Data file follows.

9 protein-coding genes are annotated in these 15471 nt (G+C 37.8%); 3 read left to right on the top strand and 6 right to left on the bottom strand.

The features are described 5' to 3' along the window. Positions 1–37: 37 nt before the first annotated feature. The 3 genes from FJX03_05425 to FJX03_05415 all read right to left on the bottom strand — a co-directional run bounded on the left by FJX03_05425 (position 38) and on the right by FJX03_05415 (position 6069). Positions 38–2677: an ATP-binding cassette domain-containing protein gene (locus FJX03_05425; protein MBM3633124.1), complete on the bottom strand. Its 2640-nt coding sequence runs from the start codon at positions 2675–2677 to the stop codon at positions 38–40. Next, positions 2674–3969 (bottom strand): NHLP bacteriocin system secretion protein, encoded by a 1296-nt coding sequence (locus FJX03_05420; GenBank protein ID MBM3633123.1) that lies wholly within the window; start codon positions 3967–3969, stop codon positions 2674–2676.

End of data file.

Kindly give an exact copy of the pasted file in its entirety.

9 protein-coding genes are annotated in these 15471 nt (G+C 37.8%); 3 read left to right on the top strand and 6 right to left on the bottom strand.

The features are described 5' to 3' along the window. Positions 1–37: 37 nt before the first annotated feature. The 3 genes from FJX03_05425 to FJX03_05415 all read right to left on the bottom strand — a co-directional run bounded on the left by FJX03_05425 (position 38) and on the right by FJX03_05415 (position 6069). Positions 38–2677: an ATP-binding cassette domain-containing protein gene (locus FJX03_05425; protein MBM3633124.1), complete on the bottom strand. Its 2640-nt coding sequence runs from the start codon at positions 2675–2677 to the stop codon at positions 38–40. Next, positions 2674–3969 (bottom strand): NHLP bacteriocin system secretion protein, encoded by a 1296-nt coding sequence (locus FJX03_05420; GenBank protein ID MBM3633123.1) that lies wholly within the window; start codon positions 3967–3969, stop codon positions 2674–2676.